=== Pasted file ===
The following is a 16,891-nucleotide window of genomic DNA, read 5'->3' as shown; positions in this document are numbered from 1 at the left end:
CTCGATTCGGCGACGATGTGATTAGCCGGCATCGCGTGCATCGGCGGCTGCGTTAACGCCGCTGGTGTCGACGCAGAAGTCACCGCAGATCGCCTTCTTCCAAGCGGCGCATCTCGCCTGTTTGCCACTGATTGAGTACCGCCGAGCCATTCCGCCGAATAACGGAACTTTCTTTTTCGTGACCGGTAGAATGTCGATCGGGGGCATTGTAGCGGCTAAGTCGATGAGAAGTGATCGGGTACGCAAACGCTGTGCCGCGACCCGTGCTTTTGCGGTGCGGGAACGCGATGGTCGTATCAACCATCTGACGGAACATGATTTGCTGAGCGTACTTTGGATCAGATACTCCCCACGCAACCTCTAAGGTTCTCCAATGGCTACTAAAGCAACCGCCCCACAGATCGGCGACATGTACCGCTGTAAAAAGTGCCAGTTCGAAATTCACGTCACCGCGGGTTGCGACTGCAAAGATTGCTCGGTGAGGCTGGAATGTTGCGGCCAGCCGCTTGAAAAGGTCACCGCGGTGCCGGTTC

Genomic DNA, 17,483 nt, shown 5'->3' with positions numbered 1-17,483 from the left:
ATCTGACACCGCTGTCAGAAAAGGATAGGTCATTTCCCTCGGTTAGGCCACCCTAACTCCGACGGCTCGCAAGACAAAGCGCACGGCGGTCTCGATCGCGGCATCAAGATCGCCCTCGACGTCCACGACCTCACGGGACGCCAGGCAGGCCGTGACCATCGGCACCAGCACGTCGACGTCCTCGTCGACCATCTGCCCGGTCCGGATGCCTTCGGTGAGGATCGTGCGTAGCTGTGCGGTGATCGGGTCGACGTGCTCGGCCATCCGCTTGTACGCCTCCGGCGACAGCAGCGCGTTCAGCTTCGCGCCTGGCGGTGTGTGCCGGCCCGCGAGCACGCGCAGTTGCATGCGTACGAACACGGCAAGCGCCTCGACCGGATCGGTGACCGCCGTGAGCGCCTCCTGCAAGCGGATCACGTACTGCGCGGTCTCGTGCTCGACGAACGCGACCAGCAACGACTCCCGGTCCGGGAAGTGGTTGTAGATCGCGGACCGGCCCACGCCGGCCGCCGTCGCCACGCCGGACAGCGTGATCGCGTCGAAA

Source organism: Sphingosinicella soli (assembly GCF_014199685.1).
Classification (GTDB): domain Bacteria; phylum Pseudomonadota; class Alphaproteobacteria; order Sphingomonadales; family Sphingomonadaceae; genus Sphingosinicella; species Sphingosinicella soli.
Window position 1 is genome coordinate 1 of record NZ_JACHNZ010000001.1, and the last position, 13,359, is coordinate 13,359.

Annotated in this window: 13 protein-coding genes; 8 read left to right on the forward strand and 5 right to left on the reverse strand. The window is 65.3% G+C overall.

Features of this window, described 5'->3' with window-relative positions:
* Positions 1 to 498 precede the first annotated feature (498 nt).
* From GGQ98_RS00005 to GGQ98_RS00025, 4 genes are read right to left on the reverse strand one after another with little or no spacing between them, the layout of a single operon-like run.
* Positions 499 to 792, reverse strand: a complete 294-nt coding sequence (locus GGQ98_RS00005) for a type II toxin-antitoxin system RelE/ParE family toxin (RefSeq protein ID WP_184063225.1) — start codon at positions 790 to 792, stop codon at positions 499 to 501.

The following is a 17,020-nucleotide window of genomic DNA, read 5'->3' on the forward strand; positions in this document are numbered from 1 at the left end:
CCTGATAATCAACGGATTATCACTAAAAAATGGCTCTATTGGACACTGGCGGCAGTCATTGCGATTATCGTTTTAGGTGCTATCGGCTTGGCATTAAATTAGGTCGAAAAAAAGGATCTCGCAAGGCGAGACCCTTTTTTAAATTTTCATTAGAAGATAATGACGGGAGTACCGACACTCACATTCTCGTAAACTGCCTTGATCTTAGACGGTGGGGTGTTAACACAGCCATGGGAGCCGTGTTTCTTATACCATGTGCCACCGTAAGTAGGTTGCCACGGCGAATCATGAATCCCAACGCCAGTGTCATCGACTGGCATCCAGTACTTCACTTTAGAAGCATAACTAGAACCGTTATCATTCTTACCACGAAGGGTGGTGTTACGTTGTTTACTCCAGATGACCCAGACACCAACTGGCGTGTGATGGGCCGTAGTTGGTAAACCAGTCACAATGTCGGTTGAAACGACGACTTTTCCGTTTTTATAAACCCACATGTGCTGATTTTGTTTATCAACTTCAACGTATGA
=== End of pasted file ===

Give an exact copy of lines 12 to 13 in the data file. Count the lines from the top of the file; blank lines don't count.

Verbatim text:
* Positions 499 to 792, reverse strand: a complete 294-nt coding sequence (locus GGQ98_RS00005) for a type II toxin-antitoxin system RelE/ParE family toxin (RefSeq protein ID WP_184063225.1) — start codon at positions 790 to 792, stop codon at positions 499 to 501.

The following is a 17,020-nucleotide window of genomic DNA, read 5'->3' on the forward strand; positions in this document are numbered from 1 at the left end: